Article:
Good morning all. We have a potential new client who sent us over two DWFX files to do some high quality renders (stills and videos). One file is 3.5MB and when it’s brought into SU turns into a 40MB file. The other is 40MB, and becomes a 1.5GB SU file. Currently waiting to hear back from the client if we can get the original Revit file but was curious if anyone knows of a workflow to reduce the size/complexity of these files. The 1.5GB SU file can barely be moved. One scroll of the mouse wheel takes about 5 seconds for it to move. My machine is an i7-8700K @ 4GHz, 32GB ram, RTX 2070 8GB.
How did you import the file into SketchUp? Or did you actually get DWG or DXF files?
When you export a DWG from Revit, by default all Revit objects are turned into AutoCad blocks, each unique (similar objects like windows each gets its own block definition). The export uses either solid or mesh geometry. For conversion into SketchUp, I would prefer mesh (face) geometry. Solid geometry, especially when containing curved parts, produces a lot of tiny faces when imported into SketchUp. I once tried a file exported from Revit where I had inadvertently used a window component that had all the minuscule roundings in the corners of the window profiles modelled, and this resulted in similar model bloat as you describe. It also bogs down Revit itself, especially the embedded render engine.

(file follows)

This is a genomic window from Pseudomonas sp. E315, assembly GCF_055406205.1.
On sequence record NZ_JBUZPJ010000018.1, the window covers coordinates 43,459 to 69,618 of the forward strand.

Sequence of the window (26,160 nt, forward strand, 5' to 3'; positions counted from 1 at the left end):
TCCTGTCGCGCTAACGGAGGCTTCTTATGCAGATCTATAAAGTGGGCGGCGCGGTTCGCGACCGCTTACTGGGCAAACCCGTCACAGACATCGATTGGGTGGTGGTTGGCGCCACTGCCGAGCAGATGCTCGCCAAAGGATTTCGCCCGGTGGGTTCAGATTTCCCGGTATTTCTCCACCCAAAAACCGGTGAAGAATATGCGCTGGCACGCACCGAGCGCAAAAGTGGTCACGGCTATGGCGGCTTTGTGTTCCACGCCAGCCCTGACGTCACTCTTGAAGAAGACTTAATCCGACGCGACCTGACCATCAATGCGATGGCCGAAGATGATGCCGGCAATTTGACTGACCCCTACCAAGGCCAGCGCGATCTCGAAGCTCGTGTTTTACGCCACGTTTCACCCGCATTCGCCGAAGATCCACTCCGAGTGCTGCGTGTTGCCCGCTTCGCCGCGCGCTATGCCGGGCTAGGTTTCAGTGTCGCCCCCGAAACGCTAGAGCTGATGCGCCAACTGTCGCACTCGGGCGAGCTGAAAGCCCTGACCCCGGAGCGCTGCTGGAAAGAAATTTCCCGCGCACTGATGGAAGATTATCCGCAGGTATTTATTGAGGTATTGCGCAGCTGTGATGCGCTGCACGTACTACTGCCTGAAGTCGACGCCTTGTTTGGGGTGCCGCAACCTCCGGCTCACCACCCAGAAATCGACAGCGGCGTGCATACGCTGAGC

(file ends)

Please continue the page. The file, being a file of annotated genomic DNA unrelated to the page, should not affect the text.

Originally (yesterday) I was given the DWFX files and found an extension in the warehouse to import them. The smaller file imported decently but the larger one took forever. Today, the client exported the Revit projects to DWG and Im in the process of attempting the import again. At this point, its taken about 30-45min (currently at 97%). If I remember correctly, the DWFX file had about 900 components (based on the Model Info). I started to explode them, but once it got down to 729 components, there were already about 250,000 lines and around 150,000 faces and it was taking an eternity to explode them. Ended up just closing SU and waited for the DWGs to see if it would be any better.
What will you do, once it is imported?
Model just finished and this is the info that popped up. ATM, its still hanging trying to actually load it.
The client wants some high quality renders so was going to mess around with V-Ray and Lumion animations. When I imported the smaller DWFX to SU, then to Lumion, I noticed I would have to assign materials to many of the faces
I’ve only been using SU for about 2 months now so still pretty much an amateur lol
Appears to be much less bloated doing it this way. The DWFX import created a 1.5GB SU file whereas the DWG import is now 550MB and relatively smooth to navigate.
In Window menu>Model Info>Statistics you can see the number of faces and edges produced by your different import methods. Check the “Show nested components” box. When the count goes in the millions, SketchUp starts slowing down its performance.